telecom, technology and the occasional floobergeist

I’ve got an abundance of bits and pieces of canadian telecom and internet experience, and I am thrilled to be in a place in time when all is changing, technology is developing, and the status quo is being disrupted. 

Floobergeist is a word that is beginning to defy definition.  The more I roll that smooth pebble around, the more it becomes to mean. Floobergeist started out as the magic dust that turns dreams into ideas.  And then it began to encompass the zing that happens when you have conversations about those ideas. And now, it’s the whole evolution from dream to conversation, with each step improving the later and the former along the way.

Everyone aspires to good conversations. They can lead you to adventures you’ve never imagined, and to people you can twig with.

Let’s have a good conversation…


IMS - The Fruits of the Devil?

I attended an eye opening session with nortel recently on the next great thing for network architecture - IMS - IP Multimedia Subsystems.

I have read a bit on the subject, and initially was under the impression that it was all about converged communications. Regardless of access type, IMS would offer the ability to put applications right on the network, and have them accessible from any device, be it cell, VoIP, TV, laptop, anything. IMS would allow you to travel from different networks seamlessly. From landline to Wireless LAN to cell and back again.

Yes, IMS does that, but those things are just neat little features that are value-adds to the real technology.

IMS is all about the core network being smart enough, and tied so tightly to applications that it allows the network to become application aware. Now the network is USER aware, and protocol aware.

What does this mean? This means the network can very tightly control packets. IMS knows what kind of packets are on the network, set prioritization based on the types of packets, and even prioritization by end-user or content provider. The sneakiest component of IMS is the “Policy Management Component”. This section was just glossed over in the session, but warning bells immediately went off in my head. POLICY MANAGEMENT. Now the network can automatically discriminate and control my bits. They can control content provider bits. They can differentiate on ANYTHING and ANYONE.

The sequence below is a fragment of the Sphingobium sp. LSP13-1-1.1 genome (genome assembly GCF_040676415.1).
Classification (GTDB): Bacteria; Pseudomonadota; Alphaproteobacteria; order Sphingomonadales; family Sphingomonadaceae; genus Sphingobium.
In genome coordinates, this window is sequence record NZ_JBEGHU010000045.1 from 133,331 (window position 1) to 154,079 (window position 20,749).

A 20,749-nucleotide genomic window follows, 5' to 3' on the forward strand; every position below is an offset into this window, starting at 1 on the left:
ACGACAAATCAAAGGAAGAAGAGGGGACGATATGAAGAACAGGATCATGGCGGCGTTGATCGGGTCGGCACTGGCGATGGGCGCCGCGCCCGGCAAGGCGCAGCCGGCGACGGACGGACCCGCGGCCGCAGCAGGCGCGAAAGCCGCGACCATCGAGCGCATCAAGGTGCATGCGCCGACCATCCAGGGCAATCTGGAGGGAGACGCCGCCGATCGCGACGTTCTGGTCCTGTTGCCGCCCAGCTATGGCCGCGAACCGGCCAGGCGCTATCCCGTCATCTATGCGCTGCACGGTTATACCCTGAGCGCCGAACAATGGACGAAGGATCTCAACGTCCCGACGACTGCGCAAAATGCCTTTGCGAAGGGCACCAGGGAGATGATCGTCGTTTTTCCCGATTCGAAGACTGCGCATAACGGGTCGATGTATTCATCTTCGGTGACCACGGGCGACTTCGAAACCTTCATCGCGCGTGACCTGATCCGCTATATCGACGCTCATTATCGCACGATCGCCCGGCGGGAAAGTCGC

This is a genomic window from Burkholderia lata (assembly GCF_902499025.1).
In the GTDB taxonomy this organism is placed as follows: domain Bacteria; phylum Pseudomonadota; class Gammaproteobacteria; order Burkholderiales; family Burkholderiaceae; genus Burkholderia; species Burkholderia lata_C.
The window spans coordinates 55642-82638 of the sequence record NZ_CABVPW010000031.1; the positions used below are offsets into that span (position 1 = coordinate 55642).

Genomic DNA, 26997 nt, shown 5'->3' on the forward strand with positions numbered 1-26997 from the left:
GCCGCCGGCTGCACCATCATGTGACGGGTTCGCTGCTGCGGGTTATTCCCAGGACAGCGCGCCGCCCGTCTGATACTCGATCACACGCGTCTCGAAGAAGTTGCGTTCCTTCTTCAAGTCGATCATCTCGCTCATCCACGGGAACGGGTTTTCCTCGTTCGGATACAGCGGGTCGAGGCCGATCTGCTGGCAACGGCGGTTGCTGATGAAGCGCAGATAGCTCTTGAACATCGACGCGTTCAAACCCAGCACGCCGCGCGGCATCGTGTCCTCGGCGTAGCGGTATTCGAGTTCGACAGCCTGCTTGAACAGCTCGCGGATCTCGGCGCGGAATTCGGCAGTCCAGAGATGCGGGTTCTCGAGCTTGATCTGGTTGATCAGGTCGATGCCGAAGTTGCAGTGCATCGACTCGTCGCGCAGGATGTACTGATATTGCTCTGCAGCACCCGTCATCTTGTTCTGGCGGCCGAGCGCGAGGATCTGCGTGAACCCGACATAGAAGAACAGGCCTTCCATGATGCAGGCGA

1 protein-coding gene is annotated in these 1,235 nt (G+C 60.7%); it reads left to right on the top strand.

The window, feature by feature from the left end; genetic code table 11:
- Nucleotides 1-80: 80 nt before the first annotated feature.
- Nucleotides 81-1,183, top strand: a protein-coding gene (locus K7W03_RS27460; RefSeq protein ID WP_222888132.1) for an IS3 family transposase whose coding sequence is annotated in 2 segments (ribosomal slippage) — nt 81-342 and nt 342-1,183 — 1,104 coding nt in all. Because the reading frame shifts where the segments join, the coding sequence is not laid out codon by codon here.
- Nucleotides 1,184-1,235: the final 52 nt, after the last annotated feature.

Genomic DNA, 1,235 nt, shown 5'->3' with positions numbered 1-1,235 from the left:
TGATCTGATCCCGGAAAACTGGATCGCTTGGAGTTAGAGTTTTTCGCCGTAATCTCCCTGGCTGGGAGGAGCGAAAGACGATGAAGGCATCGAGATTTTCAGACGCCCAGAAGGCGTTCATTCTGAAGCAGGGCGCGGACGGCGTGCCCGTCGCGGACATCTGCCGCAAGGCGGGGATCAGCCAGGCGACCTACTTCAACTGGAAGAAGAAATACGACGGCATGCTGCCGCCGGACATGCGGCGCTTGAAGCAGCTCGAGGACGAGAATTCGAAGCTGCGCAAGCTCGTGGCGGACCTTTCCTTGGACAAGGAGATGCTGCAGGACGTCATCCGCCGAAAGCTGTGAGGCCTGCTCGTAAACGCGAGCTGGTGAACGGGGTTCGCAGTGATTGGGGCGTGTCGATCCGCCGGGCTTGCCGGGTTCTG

All this is under the marketing umbrella of “convergence, personalization, presence, follow me phone services, video on demand, IPTV, multimedia rich content able to go to any device.” IMS sounds like a pretty neat architecture, enabling these services.

Wait a minute. I can have ALL of those features right now. Without an IMS network. For Free. From neat content providers who make neat things. My Primus home phone can follow me anywhere. My Microsoft Media centre can integrate with my primus phone service and I can interact with my phone on my TV if I want. I have a web cam, I can do web messaging. My buddy list follows me everywhere, even to my cell phone. I could use Skype for voice services and have it integrate with a zillion other things, and I could use Slingbox to get TV when I want it, where I want it. IMS will come with carrier specific features. Features you are going to have to pay for. Features that you can get now, for free. The carrier specific features likely aren’t going to be of the same calibre as the applications that are being created by innovative individuals right now. Think Web 2.0 apps. Think AJAX and XML. Carriers will be able to squash independent application development and propagation, and replace the current innovative applications with their own IMS applications. IMS allows carriers to emulate the Cable TV networks, where content providers have to pay an arm and a leg to enable distribution of their content to the end users.

IMS isn’t about converged services. IMS is about POLICY CONTROL. All those neat little features are just disguising the real impetus behind the technology. Once the network knows who you are and what your bits are doing, they can enforce user policies on what your bits are and what you can do with those bits. Full stop. Carriers can effectively shut down independent content providers, forcing end users to use THEIR applications, or no applications at all.

To learn more about IMS, and what the differing components are, I have embedded links of interest above, and created the following list:

1. Paranoid about IMS: http://www.voip-magazine.com/index.php?option=com_content&task=view&id=1374
2. Nortel’s IMS Learning Centre: http://www2.nortel.com/go/solution_content.jsp?segId=0&catId=0&parId=0&prod_id=52540
3. Light Reading’s IMS Tutorial: : http://www.lightreading.com/document.asp?doc_id=70728

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